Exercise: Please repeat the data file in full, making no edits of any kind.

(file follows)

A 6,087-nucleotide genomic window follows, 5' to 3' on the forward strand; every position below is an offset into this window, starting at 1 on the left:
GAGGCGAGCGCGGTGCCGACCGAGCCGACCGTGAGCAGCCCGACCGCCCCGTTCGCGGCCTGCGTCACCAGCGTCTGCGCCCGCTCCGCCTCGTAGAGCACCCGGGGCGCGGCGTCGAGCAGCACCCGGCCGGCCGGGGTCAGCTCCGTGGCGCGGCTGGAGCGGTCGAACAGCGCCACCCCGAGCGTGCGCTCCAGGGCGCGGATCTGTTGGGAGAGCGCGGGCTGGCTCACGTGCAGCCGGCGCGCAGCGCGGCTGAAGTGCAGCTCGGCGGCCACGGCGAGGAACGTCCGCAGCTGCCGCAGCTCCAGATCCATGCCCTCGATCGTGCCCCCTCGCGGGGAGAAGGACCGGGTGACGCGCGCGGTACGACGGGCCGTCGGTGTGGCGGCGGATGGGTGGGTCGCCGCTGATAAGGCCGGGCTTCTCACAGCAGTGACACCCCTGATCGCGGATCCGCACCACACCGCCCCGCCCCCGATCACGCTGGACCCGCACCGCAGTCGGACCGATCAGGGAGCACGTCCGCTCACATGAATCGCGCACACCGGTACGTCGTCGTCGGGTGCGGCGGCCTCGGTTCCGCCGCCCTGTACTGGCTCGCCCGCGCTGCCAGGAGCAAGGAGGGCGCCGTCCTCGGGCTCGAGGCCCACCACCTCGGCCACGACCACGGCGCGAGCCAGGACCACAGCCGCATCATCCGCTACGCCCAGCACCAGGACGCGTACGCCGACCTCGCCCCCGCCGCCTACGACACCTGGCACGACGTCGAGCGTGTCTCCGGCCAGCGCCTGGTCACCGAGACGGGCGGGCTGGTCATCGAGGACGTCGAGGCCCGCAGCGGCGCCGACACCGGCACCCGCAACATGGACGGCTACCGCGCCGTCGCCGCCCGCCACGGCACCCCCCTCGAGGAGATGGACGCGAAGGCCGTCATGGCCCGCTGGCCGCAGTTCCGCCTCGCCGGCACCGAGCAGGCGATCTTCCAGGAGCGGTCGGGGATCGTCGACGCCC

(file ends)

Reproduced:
A 6,087-nucleotide genomic window follows, 5' to 3' on the forward strand; every position below is an offset into this window, starting at 1 on the left:
GAGGCGAGCGCGGTGCCGACCGAGCCGACCGTGAGCAGCCCGACCGCCCCGTTCGCGGCCTGCGTCACCAGCGTCTGCGCCCGCTCCGCCTCGTAGAGCACCCGGGGCGCGGCGTCGAGCAGCACCCGGCCGGCCGGGGTCAGCTCCGTGGCGCGGCTGGAGCGGTCGAACAGCGCCACCCCGAGCGTGCGCTCCAGGGCGCGGATCTGTTGGGAGAGCGCGGGCTGGCTCACGTGCAGCCGGCGCGCAGCGCGGCTGAAGTGCAGCTCGGCGGCCACGGCGAGGAACGTCCGCAGCTGCCGCAGCTCCAGATCCATGCCCTCGATCGTGCCCCCTCGCGGGGAGAAGGACCGGGTGACGCGCGCGGTACGACGGGCCGTCGGTGTGGCGGCGGATGGGTGGGTCGCCGCTGATAAGGCCGGGCTTCTCACAGCAGTGACACCCCTGATCGCGGATCCGCACCACACCGCCCCGCCCCCGATCACGCTGGACCCGCACCGCAGTCGGACCGATCAGGGAGCACGTCCGCTCACATGAATCGCGCACACCGGTACGTCGTCGTCGGGTGCGGCGGCCTCGGTTCCGCCGCCCTGTACTGGCTCGCCCGCGCTGCCAGGAGCAAGGAGGGCGCCGTCCTCGGGCTCGAGGCCCACCACCTCGGCCACGACCACGGCGCGAGCCAGGACCACAGCCGCATCATCCGCTACGCCCAGCACCAGGACGCGTACGCCGACCTCGCCCCCGCCGCCTACGACACCTGGCACGACGTCGAGCGTGTCTCCGGCCAGCGCCTGGTCACCGAGACGGGCGGGCTGGTCATCGAGGACGTCGAGGCCCGCAGCGGCGCCGACACCGGCACCCGCAACATGGACGGCTACCGCGCCGTCGCCGCCCGCCACGGCACCCCCCTCGAGGAGATGGACGCGAAGGCCGTCATGGCCCGCTGGCCGCAGTTCCGCCTCGCCGGCACCGAGCAGGCGATCTTCCAGGAGCGGTCGGGGATCGTCGACGCCC